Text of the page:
The Investigatory Powers Act has just become law. How will this impact people in immigration detention?
Twentieth and twenty-first century surveillance culture is often compared to a panopticon, a vast metaphorical prison complex with a central tower looking out over all the cells. In this tower sits a watchman. While you cannot see the watchman it is safe to assume you are under observation. Consciously or subconsciously, this alters your behaviour.
Last month the Investigatory Powers Act 2016 received Royal Assent. Also known as the Snooper’s Charter, the law will give the Government unprecedented powers to access our private communications. According to NSA whistleblower and privacy campaigner, Edward Snowden:
“The UK has just legalised the most extreme surveillance in the history of western democracy. It goes further than many autocracies.”
The new law legislates for mass surveillance, permits hacking and data profiling. While there are certain safeguards in place, these have largely been condemned as inadequate by campaigners.
A little known part of the law relates to immigration detention centres. Under clauses 37-44, limited forms of lawful interception are set out. These include interception with consent; interception in prisons and psychiatric hospitals; interception for certain regulatory and enforcement purposes; interception in immigration detention facilities, and; interception for certain business purposes. In these circumstances, the safeguards do not apply.
Where rights are severely limited and the population is already under strict surveillance, what impact will this new law have on people in detention? This week I caught up with Kasonga from the Freed Voices group to discuss his thoughts on the new law and its potential for abuse.
‘When you are in detention, you are stripped of your right to privacy. Confidentiality is really just a word, there is no privacy when it comes to your life. You are completely exposed and this is legitimised by the system.’
‘The right to confidential communication contributes to the building of trust and respect between detainees and the whole system – it allows detainees to feel human. To take it away is another step toward their dehumanisation. If a detainee feels confident he has been granted confidentiality and feels that he’s being treated as a human being, he can open up.’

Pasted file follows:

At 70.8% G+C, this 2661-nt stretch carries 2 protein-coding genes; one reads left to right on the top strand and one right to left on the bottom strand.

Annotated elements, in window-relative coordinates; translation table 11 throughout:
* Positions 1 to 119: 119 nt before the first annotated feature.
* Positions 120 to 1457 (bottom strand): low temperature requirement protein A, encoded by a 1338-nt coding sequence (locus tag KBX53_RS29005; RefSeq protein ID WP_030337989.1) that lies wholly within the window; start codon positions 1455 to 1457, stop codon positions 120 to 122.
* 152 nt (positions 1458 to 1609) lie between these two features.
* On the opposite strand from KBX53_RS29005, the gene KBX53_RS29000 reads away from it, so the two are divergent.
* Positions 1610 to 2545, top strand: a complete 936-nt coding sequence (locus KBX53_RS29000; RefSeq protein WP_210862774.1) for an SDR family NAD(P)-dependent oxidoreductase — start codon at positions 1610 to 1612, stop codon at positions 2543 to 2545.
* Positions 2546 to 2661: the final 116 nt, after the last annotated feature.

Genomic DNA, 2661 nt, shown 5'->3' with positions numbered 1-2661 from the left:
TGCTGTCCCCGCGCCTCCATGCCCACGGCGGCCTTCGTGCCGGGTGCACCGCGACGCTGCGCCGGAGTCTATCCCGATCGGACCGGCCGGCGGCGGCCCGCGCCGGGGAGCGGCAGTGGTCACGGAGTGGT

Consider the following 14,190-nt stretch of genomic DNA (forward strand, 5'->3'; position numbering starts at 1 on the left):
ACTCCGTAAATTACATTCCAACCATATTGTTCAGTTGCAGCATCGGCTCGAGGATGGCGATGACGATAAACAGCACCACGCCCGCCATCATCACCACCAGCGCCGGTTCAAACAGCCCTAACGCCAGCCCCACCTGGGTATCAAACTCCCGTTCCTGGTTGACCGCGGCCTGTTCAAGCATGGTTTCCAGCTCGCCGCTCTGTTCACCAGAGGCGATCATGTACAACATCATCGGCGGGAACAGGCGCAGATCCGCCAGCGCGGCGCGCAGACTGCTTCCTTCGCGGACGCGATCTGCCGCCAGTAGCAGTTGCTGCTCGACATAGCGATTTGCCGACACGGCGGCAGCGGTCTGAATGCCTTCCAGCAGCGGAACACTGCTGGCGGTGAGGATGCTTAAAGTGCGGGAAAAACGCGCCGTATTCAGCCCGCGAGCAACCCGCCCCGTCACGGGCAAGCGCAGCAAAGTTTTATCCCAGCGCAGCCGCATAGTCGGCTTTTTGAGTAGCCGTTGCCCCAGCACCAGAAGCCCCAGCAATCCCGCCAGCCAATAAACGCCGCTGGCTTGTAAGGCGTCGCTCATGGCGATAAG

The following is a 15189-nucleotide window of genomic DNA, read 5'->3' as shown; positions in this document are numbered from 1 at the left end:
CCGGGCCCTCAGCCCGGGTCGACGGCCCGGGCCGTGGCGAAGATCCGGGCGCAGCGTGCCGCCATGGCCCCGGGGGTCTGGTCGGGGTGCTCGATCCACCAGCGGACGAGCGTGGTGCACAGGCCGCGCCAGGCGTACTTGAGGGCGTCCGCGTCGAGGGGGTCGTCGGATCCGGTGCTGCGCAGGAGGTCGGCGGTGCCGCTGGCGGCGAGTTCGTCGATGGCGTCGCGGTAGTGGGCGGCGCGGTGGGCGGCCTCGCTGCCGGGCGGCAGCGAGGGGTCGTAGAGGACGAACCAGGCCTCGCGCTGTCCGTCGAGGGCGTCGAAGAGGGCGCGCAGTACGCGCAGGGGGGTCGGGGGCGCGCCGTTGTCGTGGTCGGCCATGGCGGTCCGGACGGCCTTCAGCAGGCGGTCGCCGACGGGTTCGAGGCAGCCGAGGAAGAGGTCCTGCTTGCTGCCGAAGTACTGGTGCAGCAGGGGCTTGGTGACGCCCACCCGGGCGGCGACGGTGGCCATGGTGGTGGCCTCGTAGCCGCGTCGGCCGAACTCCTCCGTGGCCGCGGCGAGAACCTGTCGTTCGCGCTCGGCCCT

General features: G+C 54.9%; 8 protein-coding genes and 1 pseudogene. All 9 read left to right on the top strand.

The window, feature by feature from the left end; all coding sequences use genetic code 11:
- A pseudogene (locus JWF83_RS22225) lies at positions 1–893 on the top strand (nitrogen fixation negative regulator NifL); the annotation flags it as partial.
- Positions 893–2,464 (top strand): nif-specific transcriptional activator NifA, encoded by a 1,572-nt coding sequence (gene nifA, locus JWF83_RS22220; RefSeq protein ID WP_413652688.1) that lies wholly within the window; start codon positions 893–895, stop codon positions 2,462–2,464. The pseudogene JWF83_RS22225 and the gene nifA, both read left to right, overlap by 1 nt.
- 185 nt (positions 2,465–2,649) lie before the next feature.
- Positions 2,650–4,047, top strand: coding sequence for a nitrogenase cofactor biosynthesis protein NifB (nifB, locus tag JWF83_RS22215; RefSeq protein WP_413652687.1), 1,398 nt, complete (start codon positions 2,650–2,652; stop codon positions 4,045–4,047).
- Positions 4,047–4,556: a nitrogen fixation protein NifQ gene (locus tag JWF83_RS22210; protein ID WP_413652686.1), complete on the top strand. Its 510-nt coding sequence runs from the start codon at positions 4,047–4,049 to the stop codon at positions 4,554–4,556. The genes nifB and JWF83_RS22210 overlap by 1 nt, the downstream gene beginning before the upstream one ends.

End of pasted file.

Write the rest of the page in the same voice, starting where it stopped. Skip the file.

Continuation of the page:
In detention, channels of communication are both vital and limited. People in detention often describe the loneliness they feel being isolated from their families and communities. While they have access to the internet and telephone, they cannot use social media sites and their phones cannot have a camera or access to the internet. Often these channels will be used to discuss confidential information pertaining to their legal or medical history, which could include sensitive details of torture, sexual abuse, or abuse by officials. Mass surveillance creates a climate of fear, as free speech is chilled and people are more inclined to self censor.
‘Practically speaking, it will slow communication between people. Where you are fearful you are being monitored, you are going to try to see people physically. It’s going make populations of families feel hopeless and powerless while they try to find all legal weapons to fight back. It will restore the culture of disbelief and distrust between immigrants and the state. It is a huge step back for freedom of expression.’
The categories of lawful interception are noteworthy, in particular the fact that this allows for the interception of both prisoners and those in immigration detention centres. While the distinction between crime and immigration must clearly be maintained, the blurring of the two has been unfolding since the 1980s, with the development of the detention estate and the passing of increasingly draconian immigration laws.
‘The difference between immigration detainees and criminals is huge. A criminal is someone who is paying for what he did to the community and is under correction. A detainee is just detained for administrative convenience. In detention you are always vulnerable to feel treated like criminal, even though you did not do anything. By grouping them together, it is like the Home Office is admitting that detention is part of punishment. It reinforces the perception that those in detention are there because they have committed a crime.’
Those who defend the need for greater surveillance will often argue that if you have nothing to hide, you have nothing to fear. Although this assumes that the law will not be used to target specific people. While equality under the law may be legislated, it is not always meted out in reality.
‘It’s not about hiding something it’s about what is natural to the human, and that is self esteem. It comes from what you cannot disclose to just anyone. Where you are not protected, you are not a human being. This is natural, that’s the way I see it.’
‘Is this how we want our society to look? What about democracy? This law is authoritarian. Coming from a former dictatorship, I can say that information is very important. This system of government can only prevail if information is passed. When the government holds someone’s information, it’s easy to manipulate for their own aim, whether this aim is positive or negative, and that’s very scary.’